A 2017 study published in The American Journal of Sports Medicine examined 237 N.B.A. first-round draft picks from 2008 to 2015. It found that 43 percent of those who played a single sport during high school sustained a major injury in their pro careers, compared with 25 percent of those who played multiple sports. Multisport athletes also tended to have longer N.B.A. careers.
Dr. Brian Feeley, a sports medicine orthopedist in San Francisco who was a co-author of the study, said there was little evidence to indicate that, for a boy, specializing in a sport before reaching skeletal maturity around 16 or 17 would necessarily make him better. But such specialization is associated with higher injury rates.
The N.B.A. now recommends that players not begin specializing in basketball until age 14 or older; limit the scheduling of organized games; and rest at least one day a week and for a longer period each year.
“The question is whether somebody like Zion should have taken breaks,” said Dr. Feeley, who did not examine Williamson. Dr. Feeley added that a meniscus tear sustained by a teenager might suggest that young muscles and joints have been overloaded “when they’re not really ready for it yet” and a predisposition to types of injuries as a professional that “you may not necessarily experience until you were in your 50s or 60s.”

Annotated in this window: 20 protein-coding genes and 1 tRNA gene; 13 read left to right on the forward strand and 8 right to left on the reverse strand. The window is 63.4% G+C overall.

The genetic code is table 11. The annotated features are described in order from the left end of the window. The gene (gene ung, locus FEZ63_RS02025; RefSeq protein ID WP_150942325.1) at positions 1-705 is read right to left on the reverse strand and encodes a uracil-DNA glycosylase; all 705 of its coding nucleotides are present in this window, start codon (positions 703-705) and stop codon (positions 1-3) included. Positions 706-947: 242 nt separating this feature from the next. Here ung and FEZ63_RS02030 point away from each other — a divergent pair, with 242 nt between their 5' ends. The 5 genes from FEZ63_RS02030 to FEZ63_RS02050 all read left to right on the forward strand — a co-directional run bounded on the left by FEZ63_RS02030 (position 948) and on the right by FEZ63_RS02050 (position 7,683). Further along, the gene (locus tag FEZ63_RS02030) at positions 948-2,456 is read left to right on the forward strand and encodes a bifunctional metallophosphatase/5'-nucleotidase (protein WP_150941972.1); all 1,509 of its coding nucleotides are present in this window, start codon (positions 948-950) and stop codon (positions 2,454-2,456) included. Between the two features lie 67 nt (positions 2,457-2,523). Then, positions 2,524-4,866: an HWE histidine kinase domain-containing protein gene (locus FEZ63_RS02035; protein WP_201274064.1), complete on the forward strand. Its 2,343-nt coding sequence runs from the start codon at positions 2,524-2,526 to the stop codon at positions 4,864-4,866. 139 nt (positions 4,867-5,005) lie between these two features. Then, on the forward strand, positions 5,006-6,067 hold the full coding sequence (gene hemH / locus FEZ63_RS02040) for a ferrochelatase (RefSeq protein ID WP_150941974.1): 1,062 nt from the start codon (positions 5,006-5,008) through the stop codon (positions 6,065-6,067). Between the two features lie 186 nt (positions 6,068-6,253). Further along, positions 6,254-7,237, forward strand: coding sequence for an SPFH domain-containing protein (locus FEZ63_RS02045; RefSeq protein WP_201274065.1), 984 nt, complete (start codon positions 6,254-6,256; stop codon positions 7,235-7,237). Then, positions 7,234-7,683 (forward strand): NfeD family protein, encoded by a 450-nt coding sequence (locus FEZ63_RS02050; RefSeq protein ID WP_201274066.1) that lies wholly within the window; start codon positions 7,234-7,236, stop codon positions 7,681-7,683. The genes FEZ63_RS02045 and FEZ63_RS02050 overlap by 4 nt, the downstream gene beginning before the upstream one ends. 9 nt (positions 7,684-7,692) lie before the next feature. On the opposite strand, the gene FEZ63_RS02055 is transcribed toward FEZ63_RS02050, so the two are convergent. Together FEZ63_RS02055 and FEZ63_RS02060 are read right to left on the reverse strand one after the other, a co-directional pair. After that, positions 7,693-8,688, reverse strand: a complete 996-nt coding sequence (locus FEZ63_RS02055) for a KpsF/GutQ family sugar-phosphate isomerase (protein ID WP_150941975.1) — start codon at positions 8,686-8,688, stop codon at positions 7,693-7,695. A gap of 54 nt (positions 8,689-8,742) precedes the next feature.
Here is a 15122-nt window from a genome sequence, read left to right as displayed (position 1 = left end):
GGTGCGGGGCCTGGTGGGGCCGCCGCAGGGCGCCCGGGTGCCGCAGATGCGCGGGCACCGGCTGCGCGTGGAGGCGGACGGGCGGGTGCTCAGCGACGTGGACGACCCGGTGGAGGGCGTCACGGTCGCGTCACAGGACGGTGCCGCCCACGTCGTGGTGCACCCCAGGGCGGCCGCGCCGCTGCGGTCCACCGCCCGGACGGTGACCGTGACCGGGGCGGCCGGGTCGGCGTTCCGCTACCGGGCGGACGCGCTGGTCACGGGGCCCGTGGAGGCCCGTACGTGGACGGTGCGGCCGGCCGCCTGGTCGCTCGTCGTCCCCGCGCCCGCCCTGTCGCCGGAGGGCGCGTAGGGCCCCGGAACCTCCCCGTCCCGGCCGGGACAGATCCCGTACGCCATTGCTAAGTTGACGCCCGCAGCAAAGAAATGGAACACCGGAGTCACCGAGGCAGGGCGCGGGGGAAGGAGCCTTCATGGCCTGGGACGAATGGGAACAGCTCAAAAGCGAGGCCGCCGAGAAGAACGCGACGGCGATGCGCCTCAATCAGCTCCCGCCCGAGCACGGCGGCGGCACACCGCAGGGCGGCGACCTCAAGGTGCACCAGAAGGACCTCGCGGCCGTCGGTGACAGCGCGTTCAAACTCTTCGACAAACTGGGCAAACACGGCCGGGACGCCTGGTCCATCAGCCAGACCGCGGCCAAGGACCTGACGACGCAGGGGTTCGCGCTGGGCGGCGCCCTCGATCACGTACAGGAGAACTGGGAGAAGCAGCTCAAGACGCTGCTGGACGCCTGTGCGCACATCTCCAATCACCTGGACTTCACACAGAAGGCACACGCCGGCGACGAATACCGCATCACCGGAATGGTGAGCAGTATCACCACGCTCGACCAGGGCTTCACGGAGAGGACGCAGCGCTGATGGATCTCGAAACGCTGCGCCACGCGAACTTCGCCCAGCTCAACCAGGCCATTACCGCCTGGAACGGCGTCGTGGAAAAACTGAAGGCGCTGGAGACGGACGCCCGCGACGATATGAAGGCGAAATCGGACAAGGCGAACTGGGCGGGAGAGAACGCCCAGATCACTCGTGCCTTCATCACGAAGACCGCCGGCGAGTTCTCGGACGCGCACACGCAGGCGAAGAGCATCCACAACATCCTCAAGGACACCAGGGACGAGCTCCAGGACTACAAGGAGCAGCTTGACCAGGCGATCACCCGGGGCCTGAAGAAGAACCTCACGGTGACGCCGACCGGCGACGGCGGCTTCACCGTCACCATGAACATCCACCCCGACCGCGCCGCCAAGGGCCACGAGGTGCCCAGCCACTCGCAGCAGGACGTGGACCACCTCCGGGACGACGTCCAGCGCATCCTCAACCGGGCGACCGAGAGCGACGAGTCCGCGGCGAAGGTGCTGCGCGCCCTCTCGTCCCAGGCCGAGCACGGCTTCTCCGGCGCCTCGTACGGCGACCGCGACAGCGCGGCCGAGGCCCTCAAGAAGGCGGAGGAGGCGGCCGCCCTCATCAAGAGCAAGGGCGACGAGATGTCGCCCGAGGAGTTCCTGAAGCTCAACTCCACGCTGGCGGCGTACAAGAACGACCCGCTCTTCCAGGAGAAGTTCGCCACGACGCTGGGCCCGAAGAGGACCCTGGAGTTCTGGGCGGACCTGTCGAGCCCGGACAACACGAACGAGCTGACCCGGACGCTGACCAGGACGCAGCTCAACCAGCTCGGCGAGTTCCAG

Griffin said the Pelicans were not “overly concerned” with the potential health effects of Williamson’s specialization as a youth, given his willingness to work to correct his biomechanical flaws.
Williamson expressed some frustration with his rehab and being unable to make his customary explosive moves. He said that, at times, he wanted to “punch a wall or kick chairs,” but he dismissed any concern over his decision to specialize in basketball since middle school.
“My advice would be, if you love the sport, just play it,” Williamson said.
The risk is real, though. Recent research, Dr. Jayanthi said, suggests that forceful, specialized training from a young age may contribute to biomechanical flaws. Such movement deficiencies have been widely studied by Dr. Marcus Elliott, a physician and founder of P3, a sports performance company that is completing a five-year study of nearly 500 current N.B.A. players.